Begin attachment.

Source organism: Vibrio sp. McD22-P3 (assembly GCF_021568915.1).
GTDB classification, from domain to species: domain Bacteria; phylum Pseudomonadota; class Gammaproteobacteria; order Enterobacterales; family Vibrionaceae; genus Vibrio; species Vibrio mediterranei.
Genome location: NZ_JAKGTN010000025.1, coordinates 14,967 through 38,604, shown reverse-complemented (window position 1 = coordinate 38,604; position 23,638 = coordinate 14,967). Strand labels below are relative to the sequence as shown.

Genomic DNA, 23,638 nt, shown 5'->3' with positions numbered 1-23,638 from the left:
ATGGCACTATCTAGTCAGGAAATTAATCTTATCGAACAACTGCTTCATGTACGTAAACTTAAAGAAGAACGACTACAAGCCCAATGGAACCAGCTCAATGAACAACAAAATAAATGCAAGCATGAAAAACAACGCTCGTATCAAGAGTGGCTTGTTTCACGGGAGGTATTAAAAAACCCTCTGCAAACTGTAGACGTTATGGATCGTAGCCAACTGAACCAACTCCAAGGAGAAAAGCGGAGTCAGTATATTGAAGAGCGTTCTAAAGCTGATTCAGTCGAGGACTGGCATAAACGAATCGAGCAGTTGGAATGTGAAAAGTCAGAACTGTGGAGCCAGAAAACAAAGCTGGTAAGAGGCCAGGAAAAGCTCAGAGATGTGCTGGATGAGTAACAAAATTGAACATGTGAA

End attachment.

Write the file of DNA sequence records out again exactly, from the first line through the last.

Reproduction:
Source organism: Vibrio sp. McD22-P3 (assembly GCF_021568915.1).
GTDB classification, from domain to species: domain Bacteria; phylum Pseudomonadota; class Gammaproteobacteria; order Enterobacterales; family Vibrionaceae; genus Vibrio; species Vibrio mediterranei.
Genome location: NZ_JAKGTN010000025.1, coordinates 14,967 through 38,604, shown reverse-complemented (window position 1 = coordinate 38,604; position 23,638 = coordinate 14,967). Strand labels below are relative to the sequence as shown.

Genomic DNA, 23,638 nt, shown 5'->3' with positions numbered 1-23,638 from the left:
ATGGCACTATCTAGTCAGGAAATTAATCTTATCGAACAACTGCTTCATGTACGTAAACTTAAAGAAGAACGACTACAAGCCCAATGGAACCAGCTCAATGAACAACAAAATAAATGCAAGCATGAAAAACAACGCTCGTATCAAGAGTGGCTTGTTTCACGGGAGGTATTAAAAAACCCTCTGCAAACTGTAGACGTTATGGATCGTAGCCAACTGAACCAACTCCAAGGAGAAAAGCGGAGTCAGTATATTGAAGAGCGTTCTAAAGCTGATTCAGTCGAGGACTGGCATAAACGAATCGAGCAGTTGGAATGTGAAAAGTCAGAACTGTGGAGCCAGAAAACAAAGCTGGTAAGAGGCCAGGAAAAGCTCAGAGATGTGCTGGATGAGTAACAAAATTGAACATGTGAA